20 сентября, 2007
Advaita Vedanta is a sub-school of the Vedanta (literally, end or the goal of the Vedas, Sanskrit) school of Hindu philosophy. Other major sub-schools of Vedanta are Dvaita and Visishtadvaita. Advaita (literally, non-duality) is often called a monistic system of thought. The word "Advaita" essentially refers to the identity of the Self (Atman) and the Whole (Brahman). Brahman is the only truth, the world is illusion, and there is ultimately no difference between Brahman and individual self.
Towards an Advaitic Unification of Everything
God, the Supreme Reality or Brahman is the One, the whole and the only reality. Other than Brahman, everything else, including the universe, material objects and individuals, are false. Brahman is at best described as that infinite, omnipresent, omnipotent, incorporeal, impersonal, transcendent reality that is the divine ground of all Being. Brahman is often described as neti neti meaning "not this, not that" because it cannot be correctly described as this or that. It is the origin of this and that, the origin of forces, substances, all of existence, the undefined, the basis of all, unborn, the essential truth, unchanging, eternal, the absolute.
How can it be properly described as something in the material world when itself is the basis of reality? Brahman is also beyond the senses, it would be akin a blind man trying to correctly describe color. It (grammatically neutral, but exceptionally treated as masculine), though not a substance, is the basis of the material world, which in turn is its illusionary transformation. Brahman is not the effect of the world. Brahman is said to be the purest knowledge itself, and is illuminant like a source of infinite light.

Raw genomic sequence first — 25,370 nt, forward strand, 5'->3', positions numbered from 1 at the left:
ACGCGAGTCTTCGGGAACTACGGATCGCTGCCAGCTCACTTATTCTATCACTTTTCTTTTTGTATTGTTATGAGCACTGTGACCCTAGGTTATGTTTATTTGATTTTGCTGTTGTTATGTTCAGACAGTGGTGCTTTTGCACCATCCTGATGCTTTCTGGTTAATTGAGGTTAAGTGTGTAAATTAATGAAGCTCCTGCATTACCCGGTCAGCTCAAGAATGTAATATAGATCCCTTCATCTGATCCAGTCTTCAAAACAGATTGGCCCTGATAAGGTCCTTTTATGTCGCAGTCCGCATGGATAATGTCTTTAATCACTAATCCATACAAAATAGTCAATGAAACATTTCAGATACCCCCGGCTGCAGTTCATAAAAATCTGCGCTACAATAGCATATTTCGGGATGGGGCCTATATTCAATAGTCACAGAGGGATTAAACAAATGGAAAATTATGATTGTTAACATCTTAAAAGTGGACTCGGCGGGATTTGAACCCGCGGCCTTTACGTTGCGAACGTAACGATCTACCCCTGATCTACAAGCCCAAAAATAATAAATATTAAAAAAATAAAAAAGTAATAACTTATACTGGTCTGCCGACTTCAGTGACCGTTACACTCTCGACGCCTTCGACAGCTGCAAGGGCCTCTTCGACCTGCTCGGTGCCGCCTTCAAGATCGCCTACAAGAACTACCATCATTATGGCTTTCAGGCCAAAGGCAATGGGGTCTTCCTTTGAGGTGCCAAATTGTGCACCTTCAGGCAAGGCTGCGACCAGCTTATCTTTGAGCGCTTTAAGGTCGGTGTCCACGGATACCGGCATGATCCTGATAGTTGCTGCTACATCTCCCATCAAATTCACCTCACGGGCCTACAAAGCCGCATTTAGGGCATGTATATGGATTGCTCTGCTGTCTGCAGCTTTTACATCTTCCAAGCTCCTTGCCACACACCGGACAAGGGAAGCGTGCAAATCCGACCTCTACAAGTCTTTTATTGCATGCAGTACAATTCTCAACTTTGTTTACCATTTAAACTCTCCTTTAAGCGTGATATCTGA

Due to ignorance (avidya), the Brahman is visible as the material world and its objects. The actual Brahman is attributeless and formless. It is the Self-existent, the Absolute and the Imperishable (not generally the object of worship but rather of meditation). Brahman is actually indescribable. Also, Brahman is free from any kind of differences. It does not have any homogeneous differences because there is no second Brahman. It does not have any heterogeneous differences because there is nobody in reality existing other than Brahman. It has neither internal differences, because Brahman is itself homogeneous.